Digitalisation is changing the way we work in Europe. During Germany’s presidency of the Council of the European Union, the Policy Lab worked towards making the digital transformation social and sustainable.
Germany’s presidency of the Council of the European Union (EU), which faced a particular challenge in view of the COVID-19 pandemic, came to an end on 31 December 2020. At the same time, the virus once again showed that fair wages and salaries, good working conditions, and social protection form an indispensable foundation for our society.
For this reason, the Federal Ministry of Labour and Social Affairs (BMAS) has been working over the past six months towards making the working world of the future fairer and towards strengthening social cohesion across Europe. In this connection, “AI and the working world” and the “platform economy”, two core issues the Policy Lab is pursuing, were also explored in their international dimensions and anchored at the EU level.
Harnessing Artificial Intelligence for a good and fair working world 4.0
On 1 October 2020 the Policy Lab organised an online symposium entitled “AI in the World of Work”, in which representatives from business, research and politics participated. The experts called for steps to intensify mutual sharing of information at the European level. In particular, closer collaboration between policymakers in the fields of labour and technology at the EU level can help to encourage acceptance of Artificial Intelligence (AI) across national borders. The joint goal is to develop and apply AI responsibly, safely, and in employees’ best interests. Established in March 2020 within BMAS to observe AI trends for the German Federal Government, the AI Observatory is already working on expanding the network to include equivalent institutions across Europe. In addition, the establishment and expansion of European AI ecosystems form an important aspect of the updated national AI strategy that the Federal Cabinet adopted at the beginning of December.
A new regulatory framework for the platform economy
Valuable progress has also been made in the discussion concerning working conditions in the platform economy: BMAS held a European peer review on platform work in conjunction with the European Commission from 12 to 14 October. This reflected the fact that many activities such as delivery or household services as well as creative activities such as work involving text and programming are now being arranged via online platforms. However, these platforms frequently do not provide their workers with sufficient protection. During the peer review, government representatives, independent experts, and representatives of trade unions and online platforms discussed possible options for action at a European level. In this connection, the cross-border nature of platform work played a particular role.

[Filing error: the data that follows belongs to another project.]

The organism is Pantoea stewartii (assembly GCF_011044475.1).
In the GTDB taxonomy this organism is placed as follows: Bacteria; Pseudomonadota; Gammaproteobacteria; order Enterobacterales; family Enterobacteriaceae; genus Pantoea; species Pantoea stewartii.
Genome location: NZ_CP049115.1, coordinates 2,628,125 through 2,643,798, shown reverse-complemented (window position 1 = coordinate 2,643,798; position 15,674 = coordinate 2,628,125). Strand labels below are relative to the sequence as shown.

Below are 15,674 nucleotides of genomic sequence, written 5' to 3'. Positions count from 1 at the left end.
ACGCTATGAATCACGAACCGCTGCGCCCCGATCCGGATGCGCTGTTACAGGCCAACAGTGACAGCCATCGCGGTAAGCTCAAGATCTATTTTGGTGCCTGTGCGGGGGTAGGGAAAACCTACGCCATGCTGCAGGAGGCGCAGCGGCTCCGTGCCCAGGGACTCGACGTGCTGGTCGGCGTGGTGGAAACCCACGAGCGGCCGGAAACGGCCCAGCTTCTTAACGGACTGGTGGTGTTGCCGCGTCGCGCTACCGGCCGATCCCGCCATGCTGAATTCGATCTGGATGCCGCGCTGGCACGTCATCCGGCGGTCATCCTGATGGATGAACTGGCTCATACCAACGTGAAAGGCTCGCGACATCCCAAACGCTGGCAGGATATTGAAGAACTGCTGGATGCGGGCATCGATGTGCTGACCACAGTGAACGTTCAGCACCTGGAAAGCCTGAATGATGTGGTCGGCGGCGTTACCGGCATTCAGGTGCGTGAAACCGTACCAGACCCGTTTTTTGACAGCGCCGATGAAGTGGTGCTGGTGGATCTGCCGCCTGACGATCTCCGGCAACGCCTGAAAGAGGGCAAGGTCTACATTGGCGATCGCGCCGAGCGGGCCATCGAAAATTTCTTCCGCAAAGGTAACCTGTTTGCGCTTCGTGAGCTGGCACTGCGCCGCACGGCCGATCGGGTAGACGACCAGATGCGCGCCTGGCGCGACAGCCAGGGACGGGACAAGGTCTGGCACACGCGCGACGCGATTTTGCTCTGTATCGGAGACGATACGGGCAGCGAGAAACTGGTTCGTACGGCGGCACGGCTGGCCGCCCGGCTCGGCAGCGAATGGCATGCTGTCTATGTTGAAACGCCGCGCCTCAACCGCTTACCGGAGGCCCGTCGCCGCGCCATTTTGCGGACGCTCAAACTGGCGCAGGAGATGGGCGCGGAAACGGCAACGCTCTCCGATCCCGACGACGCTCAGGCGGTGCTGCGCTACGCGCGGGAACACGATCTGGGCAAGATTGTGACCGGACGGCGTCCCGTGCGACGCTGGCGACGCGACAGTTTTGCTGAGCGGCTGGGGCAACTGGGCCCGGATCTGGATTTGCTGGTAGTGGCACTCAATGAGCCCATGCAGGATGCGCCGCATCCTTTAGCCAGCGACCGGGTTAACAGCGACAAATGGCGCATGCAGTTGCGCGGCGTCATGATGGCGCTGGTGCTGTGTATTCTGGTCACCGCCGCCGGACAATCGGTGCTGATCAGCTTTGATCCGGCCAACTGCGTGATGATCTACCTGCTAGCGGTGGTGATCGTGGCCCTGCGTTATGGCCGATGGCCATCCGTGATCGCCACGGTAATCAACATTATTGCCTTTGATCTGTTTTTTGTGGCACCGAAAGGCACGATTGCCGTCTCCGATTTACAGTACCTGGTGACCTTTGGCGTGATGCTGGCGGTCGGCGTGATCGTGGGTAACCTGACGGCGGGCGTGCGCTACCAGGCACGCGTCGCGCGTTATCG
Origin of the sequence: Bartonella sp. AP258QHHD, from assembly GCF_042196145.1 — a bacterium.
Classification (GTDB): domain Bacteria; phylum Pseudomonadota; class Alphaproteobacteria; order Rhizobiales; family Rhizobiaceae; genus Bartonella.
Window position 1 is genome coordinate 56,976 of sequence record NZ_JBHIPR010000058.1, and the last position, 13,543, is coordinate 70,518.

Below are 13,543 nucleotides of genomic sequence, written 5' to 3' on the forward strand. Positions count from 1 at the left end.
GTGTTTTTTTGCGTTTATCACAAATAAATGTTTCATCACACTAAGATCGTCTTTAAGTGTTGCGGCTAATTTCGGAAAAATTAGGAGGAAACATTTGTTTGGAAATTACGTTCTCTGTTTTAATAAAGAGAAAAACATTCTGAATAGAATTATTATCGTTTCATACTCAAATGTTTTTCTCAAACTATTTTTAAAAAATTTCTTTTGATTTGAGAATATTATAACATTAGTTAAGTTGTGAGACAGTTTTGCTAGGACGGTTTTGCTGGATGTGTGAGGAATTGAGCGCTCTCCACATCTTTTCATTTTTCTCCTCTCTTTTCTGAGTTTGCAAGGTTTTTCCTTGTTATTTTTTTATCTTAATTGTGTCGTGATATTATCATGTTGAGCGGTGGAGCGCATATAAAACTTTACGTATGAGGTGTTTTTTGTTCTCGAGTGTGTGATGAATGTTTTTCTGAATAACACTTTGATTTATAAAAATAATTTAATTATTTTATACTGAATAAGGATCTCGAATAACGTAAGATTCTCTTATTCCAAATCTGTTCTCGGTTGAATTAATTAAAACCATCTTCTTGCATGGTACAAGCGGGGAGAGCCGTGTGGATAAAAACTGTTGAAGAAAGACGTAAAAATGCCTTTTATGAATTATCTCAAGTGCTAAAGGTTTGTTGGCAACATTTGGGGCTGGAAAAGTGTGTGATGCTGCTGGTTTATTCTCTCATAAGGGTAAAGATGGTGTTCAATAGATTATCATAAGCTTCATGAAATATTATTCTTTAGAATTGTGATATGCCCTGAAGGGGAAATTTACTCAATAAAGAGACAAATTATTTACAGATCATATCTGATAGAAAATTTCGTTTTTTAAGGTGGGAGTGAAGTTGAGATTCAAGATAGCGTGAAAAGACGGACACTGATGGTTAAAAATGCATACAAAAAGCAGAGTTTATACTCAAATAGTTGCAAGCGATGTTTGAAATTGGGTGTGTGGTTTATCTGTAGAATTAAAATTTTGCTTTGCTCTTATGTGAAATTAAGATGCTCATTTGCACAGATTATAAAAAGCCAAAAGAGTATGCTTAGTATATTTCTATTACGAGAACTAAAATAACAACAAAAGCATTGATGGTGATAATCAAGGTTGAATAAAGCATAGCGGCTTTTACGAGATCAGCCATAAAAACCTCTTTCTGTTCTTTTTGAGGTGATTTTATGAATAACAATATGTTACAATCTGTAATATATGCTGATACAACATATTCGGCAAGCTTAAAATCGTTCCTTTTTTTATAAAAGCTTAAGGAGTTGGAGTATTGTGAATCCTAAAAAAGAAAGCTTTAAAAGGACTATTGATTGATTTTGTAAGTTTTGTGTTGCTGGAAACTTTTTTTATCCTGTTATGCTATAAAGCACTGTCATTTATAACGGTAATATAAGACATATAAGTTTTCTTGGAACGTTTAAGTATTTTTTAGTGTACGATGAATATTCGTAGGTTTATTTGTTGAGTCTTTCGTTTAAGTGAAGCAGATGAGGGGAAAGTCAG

The discussion was additionally intensified on 3 December 2020 during the closing meeting of the Employment, Social Policy, Health, and Consumer Affairs Council (EPSCO), which is made up of EU labour and social affairs ministers. The ministers agreed that it was important to swiftly clarify platform workers’ status under employment and social security law. The European Commission has announced a legislative proposal for platform work for 2021. In addition, the Policy Lab has already tabled a white paper on a national level, setting out the principles of a fair platform economy.
You can find further details of the main activities the European labour and social affairs ministers are pursuing under the presidency of BMAS in this summary. In addition, BMAS has published a thematic reader providing detailed analyses, viewpoints, and scientific articles on the individual topics. The articles relating to the main activities that the Policy Lab is pursuing are included in the chapter entitled “New Work – Human-centric Work”.